• There are several ways to guarantee that gate 3 is faster than in a VLSI environment. One way is to use a higher power device for gate 3. A second way is the loading on the outputs of the gates. Gate 3 has a load of two inputs (to gates 1 and 2), gate 2 has a load of one input (to gate 3) plus a dot AND 4 plus any loads on the latch output. Either or both of these can guarantee the timing relationships required. A third alternative is to delay the CLOCK line going to gate 2 to be after the CLOCK line going to gate 3. A fourth and preferred way is to use a higher speed circuit for gate 3 and a slower speed circuit for gate 2.
  • A suitable bipolar logic circuit for gate 3, characterized by low standby power dissipation and fast response, is described in U.S. patent 4 283 640, All-NPN Transistor Driver and Logic Circuit, issued to Konian et al. on 11 August 1981. Although the patent describes the logic circuit as a NOR circuit, it will be noted that NAND operation is achieved simply by inverting the definition of "up" voltage level as representing a binary "zero" instead of a binary "one" in the latch configuration design. Thus, the latch of Fig. 1 can be implemented with three NAND gates and a dot AND or with three NOR gates and a dot OR.
  • Conventional current switch emitter follower technology is suitable for implementing gates 1 and 2. Dot AND gate 4 simply is the common collector connection between the outputs of bipolar NAND gates 1 and 2.
  • The operation of the latch of Fig. 1 is completely depicted in the excitation matrix in Fig. 3. For the sake of analysis, each of the gates 1, 2 and 3 are assumed to be ideal with no internal delay between either input and the output. The inherent delay in the. real gate circuits is represented by the respective dotted boxes 1', 2', and 3'.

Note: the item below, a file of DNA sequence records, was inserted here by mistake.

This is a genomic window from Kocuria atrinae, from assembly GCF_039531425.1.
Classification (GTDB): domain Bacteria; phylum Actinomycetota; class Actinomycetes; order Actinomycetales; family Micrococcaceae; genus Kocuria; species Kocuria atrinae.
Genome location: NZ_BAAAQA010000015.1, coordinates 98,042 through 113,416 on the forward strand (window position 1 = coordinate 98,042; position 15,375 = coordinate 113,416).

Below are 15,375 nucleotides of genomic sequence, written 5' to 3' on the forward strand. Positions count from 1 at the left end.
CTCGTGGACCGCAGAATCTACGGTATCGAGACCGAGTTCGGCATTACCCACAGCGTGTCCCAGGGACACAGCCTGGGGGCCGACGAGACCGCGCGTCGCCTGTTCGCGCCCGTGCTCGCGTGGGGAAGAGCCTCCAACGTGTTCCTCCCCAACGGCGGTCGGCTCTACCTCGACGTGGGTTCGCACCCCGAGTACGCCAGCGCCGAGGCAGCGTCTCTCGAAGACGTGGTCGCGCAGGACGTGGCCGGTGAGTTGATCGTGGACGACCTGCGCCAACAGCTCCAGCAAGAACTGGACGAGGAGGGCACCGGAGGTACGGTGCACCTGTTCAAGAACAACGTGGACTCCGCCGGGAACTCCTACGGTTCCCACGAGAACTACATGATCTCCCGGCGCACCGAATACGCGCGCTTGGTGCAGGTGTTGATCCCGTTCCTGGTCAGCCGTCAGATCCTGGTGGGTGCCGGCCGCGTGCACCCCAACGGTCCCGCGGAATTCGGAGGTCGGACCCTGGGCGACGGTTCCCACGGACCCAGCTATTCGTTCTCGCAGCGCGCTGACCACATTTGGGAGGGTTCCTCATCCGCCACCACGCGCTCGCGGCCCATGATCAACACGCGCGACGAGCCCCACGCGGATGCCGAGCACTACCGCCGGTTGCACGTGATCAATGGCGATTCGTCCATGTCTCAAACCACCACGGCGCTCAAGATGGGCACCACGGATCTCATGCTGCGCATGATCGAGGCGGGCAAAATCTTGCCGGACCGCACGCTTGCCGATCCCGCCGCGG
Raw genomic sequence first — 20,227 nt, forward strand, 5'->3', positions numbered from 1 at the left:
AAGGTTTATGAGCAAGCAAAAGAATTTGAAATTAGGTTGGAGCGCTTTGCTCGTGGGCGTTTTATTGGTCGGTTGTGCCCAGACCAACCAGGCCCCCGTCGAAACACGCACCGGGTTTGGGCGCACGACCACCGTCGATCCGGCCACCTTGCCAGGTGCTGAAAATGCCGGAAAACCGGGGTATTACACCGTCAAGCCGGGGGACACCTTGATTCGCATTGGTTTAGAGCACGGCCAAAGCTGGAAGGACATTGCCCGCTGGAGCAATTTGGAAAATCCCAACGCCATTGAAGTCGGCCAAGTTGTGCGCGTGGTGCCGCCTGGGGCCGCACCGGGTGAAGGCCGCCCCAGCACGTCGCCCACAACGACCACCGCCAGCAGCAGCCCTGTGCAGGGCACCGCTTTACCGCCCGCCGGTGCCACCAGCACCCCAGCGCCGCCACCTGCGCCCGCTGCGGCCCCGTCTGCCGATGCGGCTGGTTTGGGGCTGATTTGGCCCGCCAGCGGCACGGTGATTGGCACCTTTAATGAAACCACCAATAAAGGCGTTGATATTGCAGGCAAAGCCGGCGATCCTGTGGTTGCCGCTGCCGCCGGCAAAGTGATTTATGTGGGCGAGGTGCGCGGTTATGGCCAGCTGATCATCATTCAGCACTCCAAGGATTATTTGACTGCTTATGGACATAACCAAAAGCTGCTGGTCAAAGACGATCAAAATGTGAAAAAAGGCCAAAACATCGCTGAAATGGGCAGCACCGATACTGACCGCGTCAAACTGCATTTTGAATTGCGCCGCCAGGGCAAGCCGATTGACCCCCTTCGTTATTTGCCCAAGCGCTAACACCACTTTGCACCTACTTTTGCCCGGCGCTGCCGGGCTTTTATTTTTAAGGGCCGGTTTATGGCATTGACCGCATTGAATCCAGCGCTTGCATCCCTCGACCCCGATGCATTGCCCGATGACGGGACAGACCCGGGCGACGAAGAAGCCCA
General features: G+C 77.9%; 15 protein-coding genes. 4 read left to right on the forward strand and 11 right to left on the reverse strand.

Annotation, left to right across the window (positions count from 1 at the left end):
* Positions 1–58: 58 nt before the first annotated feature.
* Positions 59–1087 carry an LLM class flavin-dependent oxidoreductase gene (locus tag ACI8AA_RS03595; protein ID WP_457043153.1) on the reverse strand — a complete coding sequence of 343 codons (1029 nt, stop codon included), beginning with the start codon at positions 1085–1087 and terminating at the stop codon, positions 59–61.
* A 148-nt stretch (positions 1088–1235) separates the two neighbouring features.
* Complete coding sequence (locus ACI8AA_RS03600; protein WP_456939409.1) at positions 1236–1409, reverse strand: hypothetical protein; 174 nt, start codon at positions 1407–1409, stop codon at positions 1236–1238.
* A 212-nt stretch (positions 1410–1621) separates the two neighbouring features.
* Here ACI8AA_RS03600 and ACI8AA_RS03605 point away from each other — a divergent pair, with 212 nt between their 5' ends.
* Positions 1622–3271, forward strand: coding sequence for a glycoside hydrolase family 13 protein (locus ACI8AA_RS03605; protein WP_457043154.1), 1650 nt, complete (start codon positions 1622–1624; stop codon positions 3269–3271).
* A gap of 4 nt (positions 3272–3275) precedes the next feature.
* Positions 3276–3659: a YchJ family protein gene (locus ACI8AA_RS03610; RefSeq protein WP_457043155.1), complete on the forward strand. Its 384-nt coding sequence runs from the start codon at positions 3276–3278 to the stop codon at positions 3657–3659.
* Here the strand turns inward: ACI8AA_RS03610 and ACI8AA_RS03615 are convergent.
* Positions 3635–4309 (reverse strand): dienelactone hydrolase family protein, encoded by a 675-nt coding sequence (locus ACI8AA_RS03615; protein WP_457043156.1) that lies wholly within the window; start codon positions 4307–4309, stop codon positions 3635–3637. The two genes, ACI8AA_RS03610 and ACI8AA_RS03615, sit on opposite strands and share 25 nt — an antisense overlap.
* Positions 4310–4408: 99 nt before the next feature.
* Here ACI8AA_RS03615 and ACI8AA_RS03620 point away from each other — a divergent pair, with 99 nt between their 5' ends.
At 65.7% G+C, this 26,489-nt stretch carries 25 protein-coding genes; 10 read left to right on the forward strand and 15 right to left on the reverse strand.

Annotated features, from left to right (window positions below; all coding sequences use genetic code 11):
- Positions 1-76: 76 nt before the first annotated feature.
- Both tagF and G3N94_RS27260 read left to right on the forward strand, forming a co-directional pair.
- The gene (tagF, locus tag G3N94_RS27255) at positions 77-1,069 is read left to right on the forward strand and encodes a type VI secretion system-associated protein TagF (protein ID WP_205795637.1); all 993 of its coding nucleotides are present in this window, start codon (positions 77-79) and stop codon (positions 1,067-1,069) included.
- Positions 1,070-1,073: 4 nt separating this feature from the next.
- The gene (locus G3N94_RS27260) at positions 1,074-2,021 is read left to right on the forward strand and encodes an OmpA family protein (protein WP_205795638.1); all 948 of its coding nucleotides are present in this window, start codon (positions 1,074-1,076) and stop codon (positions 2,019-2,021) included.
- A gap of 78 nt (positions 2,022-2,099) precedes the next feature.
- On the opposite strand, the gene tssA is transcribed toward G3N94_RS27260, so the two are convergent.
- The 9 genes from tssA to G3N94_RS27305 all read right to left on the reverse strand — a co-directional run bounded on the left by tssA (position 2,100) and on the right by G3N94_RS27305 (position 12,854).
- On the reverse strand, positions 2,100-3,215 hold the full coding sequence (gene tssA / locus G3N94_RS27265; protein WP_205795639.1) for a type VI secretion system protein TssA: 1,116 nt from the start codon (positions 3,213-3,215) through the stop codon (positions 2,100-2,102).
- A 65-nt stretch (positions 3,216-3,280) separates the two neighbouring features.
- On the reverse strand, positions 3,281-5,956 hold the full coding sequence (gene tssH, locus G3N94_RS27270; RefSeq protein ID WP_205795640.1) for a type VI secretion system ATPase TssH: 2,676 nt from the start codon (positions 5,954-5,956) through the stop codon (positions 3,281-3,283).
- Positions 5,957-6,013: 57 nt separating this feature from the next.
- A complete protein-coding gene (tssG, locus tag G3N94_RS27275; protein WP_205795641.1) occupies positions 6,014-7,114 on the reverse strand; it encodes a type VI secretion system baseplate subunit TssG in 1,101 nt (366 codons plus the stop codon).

• In the excitation matrix, F1, F2 and F3 are the respective inputs to delays 1', 2' and 3' whereas fl, f2 and f3 are the respective outputs from delays 1', 2' and 3'. The latch is stable whenever F11 F2 and F3 have the same values as fl, f2 and f3. The six instances where this is true are enclosed in rectangles in the excitation matrix.
  • As an example of the manner in which the excitation matrix represents the operation of the latch of Fig. 1, consider the case of rectangle 5. In that case, D = 1, C = 1, f1f2f3 = 001 and F1F2F3 = 001. Consequently, the latch is at a stable operating point. Now, if the value of D is changed to zero, the circuit operation point moves one column to the left in the same row of the matrix at which point F1F2F3 = 101. The latch becomes momentarily unstable (f1f2f3 F1F2F3) and the oper- ating point moves vertically along the column to the position of rectangle 6 where f1f2f3 = F1 F 2 F 3 = 101. The circuit again becomes stable.
  • All of the other stable and unstable operating points represented in the matrix can be understood and followed by application of the two simple rules that (1) changes in the inputs D and C cause horizontal movement along the rows of the matrix whereas (2) circuit operation in response to input changes causes vertical movement along the columns of the matrix.
  • Fig. 2 represents a two-ported variation of the latch of Fig. 1. Gates 7, 8 and 9 serve the same function as gates 1, 2 and 3 in the single port latch. Gate 10 becomes the data entry point for the second port. The re- . striction on the latch is that only one port may write the latch at any point in time. All the discussion that applied to the speed of the devices is still applicable in this case. The dot AND function in this device is the three way dot 11 rather than a two way which helps the timing relationship requirements. One salient feature of this latch, as well as the latch of Fig. 1, is that it does not require clocks with special timing requirements and thus special clock drivers.